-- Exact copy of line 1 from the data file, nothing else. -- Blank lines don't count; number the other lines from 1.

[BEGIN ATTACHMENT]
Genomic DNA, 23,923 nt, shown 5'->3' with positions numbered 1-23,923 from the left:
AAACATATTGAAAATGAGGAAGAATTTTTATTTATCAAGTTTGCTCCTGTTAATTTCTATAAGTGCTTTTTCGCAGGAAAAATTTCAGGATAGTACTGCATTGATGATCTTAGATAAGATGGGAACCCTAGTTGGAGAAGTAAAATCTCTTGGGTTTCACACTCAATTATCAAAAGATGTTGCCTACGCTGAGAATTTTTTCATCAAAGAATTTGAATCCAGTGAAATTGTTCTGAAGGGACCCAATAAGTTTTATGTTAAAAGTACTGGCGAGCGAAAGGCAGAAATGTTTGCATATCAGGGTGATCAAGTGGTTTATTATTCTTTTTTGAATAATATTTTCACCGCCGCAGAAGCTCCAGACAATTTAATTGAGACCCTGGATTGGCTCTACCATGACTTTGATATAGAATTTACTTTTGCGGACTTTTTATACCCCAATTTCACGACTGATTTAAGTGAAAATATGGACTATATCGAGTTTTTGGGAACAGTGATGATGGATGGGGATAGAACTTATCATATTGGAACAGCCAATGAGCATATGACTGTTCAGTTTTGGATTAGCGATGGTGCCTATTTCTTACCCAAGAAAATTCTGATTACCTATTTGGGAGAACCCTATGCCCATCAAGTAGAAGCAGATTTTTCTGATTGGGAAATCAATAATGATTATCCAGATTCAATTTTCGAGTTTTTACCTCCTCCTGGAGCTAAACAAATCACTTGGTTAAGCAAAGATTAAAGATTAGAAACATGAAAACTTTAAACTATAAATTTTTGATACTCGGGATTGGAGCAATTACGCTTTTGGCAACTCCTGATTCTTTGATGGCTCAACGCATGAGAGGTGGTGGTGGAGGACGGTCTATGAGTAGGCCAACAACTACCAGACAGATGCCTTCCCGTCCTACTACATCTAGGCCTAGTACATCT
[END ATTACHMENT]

Genomic DNA, 23,923 nt, shown 5'->3' with positions numbered 1-23,923 from the left: